Joined: September 07, 2002
KitMaker: 807 posts
Armorama: 671 posts
Posted: Monday, September 21, 2009 - 08:15 AM UTC
Thanks Richard, and it wouldn't surprise me at all if they did! LOL
wbill76
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Texas, United States
Joined: May 02, 2006
KitMaker: 5,425 posts
Armorama: 4,659 posts
Posted: Monday, September 21, 2009 - 08:50 AM UTC
Making good progress despite some of the pitfalls along the way Scott. The older kits that are produced in the Orange Box series do require you to be a little more vigilant even with the upgrades thrown in by CH, looks like you've got this one under control. Look forward to following along with this one.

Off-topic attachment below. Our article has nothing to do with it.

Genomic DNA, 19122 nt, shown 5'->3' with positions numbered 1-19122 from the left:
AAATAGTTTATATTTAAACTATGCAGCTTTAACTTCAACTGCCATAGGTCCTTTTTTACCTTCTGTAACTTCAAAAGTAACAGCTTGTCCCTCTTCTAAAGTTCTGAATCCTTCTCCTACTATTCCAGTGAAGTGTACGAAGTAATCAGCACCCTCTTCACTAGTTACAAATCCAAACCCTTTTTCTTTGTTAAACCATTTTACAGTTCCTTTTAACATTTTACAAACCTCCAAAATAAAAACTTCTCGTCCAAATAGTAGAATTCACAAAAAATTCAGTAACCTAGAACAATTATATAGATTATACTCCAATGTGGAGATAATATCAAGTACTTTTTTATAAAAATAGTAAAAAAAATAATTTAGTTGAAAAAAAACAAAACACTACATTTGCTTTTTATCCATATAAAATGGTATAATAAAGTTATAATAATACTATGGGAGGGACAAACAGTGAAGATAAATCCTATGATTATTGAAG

Spiff
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Nevada, United States
Joined: September 07, 2002
KitMaker: 807 posts
Armorama: 671 posts
Posted: Tuesday, September 22, 2009 - 07:00 AM UTC
Thanks Bill, I am having fun with this kit so far. I'm going to attempt to rebuild the brackets on the rear hull plate from scratch. There are some really good scale line drawings in on of my reference books which should make it easy to get them built to the right size. Fun fun!
Removed by original poster on 02/08/13 - 01:28:55 (GMT).